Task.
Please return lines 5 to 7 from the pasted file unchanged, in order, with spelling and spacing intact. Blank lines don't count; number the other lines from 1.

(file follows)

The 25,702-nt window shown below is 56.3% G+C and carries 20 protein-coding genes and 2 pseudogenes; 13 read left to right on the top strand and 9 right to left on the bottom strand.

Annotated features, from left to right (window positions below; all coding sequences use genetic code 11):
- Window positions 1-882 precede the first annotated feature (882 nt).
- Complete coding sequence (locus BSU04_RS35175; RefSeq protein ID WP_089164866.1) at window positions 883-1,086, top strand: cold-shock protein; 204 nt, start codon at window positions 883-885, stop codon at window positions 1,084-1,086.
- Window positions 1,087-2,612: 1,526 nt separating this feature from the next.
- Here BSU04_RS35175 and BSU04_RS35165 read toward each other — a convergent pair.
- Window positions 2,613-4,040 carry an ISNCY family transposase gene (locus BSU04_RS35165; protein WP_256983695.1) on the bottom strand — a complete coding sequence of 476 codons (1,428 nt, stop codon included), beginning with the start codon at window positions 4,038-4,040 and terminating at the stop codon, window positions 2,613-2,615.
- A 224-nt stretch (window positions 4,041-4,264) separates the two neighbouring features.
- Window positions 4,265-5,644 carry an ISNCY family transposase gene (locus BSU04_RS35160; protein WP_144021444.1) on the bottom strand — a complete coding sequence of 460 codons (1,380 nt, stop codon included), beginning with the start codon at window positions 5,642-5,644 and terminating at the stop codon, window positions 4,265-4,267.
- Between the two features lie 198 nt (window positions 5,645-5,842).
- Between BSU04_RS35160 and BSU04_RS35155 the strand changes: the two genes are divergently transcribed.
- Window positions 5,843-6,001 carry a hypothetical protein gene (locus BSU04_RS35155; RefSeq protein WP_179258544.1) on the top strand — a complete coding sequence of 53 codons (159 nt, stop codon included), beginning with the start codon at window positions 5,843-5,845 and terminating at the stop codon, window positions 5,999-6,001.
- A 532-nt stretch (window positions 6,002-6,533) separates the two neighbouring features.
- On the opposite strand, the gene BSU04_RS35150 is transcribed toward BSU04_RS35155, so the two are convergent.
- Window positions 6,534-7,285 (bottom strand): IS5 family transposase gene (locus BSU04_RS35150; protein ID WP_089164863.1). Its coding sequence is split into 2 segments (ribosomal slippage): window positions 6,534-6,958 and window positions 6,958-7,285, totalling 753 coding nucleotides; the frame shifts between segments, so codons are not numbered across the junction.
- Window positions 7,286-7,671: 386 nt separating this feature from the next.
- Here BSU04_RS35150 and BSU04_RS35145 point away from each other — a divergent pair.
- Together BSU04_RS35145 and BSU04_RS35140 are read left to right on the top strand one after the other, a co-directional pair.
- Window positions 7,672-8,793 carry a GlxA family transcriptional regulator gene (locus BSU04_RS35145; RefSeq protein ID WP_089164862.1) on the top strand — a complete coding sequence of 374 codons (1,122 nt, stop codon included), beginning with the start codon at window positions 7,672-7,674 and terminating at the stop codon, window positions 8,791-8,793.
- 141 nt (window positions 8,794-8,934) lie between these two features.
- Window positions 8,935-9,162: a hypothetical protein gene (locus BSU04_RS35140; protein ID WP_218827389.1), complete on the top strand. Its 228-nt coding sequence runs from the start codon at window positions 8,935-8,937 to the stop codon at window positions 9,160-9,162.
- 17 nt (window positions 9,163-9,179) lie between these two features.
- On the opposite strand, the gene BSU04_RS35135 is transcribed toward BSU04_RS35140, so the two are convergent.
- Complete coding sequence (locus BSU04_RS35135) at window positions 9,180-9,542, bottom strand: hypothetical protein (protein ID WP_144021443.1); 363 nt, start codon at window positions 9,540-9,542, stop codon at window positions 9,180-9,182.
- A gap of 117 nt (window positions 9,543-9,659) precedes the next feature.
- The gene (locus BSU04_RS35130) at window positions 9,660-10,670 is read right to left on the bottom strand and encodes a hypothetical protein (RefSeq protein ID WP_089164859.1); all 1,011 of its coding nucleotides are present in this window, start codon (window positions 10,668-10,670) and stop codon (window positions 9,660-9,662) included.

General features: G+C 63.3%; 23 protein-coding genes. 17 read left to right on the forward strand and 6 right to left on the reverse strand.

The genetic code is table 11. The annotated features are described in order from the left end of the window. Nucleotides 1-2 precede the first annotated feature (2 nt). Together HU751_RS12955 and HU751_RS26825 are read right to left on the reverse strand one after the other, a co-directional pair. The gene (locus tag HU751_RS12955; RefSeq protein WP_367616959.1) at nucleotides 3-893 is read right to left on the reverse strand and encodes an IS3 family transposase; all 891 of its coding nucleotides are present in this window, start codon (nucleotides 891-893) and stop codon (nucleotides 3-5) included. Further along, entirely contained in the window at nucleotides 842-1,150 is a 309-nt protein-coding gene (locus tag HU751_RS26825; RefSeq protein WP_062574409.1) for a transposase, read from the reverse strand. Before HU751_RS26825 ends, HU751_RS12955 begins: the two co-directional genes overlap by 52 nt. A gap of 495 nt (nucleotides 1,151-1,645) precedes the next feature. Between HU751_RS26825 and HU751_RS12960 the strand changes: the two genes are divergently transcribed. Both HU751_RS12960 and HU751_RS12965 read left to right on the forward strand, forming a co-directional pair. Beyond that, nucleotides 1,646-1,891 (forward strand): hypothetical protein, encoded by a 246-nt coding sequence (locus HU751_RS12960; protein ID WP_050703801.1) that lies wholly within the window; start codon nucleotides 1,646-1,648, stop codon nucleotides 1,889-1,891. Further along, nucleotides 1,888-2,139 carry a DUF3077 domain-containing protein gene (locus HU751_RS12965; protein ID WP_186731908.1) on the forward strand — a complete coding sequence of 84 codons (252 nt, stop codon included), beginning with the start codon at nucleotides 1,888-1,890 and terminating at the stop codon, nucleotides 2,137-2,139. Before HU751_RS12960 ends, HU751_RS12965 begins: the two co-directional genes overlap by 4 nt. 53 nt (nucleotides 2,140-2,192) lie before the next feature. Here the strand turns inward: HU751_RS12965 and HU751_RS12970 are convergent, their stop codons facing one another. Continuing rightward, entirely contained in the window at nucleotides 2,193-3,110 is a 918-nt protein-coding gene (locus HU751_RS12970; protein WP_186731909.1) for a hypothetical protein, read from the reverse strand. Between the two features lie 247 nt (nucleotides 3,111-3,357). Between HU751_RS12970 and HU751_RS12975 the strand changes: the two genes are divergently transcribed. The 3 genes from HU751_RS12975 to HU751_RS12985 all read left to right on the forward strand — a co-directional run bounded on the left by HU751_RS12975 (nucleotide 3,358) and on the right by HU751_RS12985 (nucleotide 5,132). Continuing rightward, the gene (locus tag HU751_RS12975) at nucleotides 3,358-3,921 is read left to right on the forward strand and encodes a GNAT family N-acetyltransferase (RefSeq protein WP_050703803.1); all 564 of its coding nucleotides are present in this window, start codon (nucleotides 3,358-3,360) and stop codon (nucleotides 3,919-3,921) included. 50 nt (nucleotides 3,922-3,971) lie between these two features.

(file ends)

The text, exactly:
- Window positions 1,087-2,612: 1,526 nt separating this feature from the next.
- Here BSU04_RS35175 and BSU04_RS35165 read toward each other — a convergent pair.
- Window positions 2,613-4,040 carry an ISNCY family transposase gene (locus BSU04_RS35165; protein WP_256983695.1) on the bottom strand — a complete coding sequence of 476 codons (1,428 nt, stop codon included), beginning with the start codon at window positions 4,038-4,040 and terminating at the stop codon, window positions 2,613-2,615.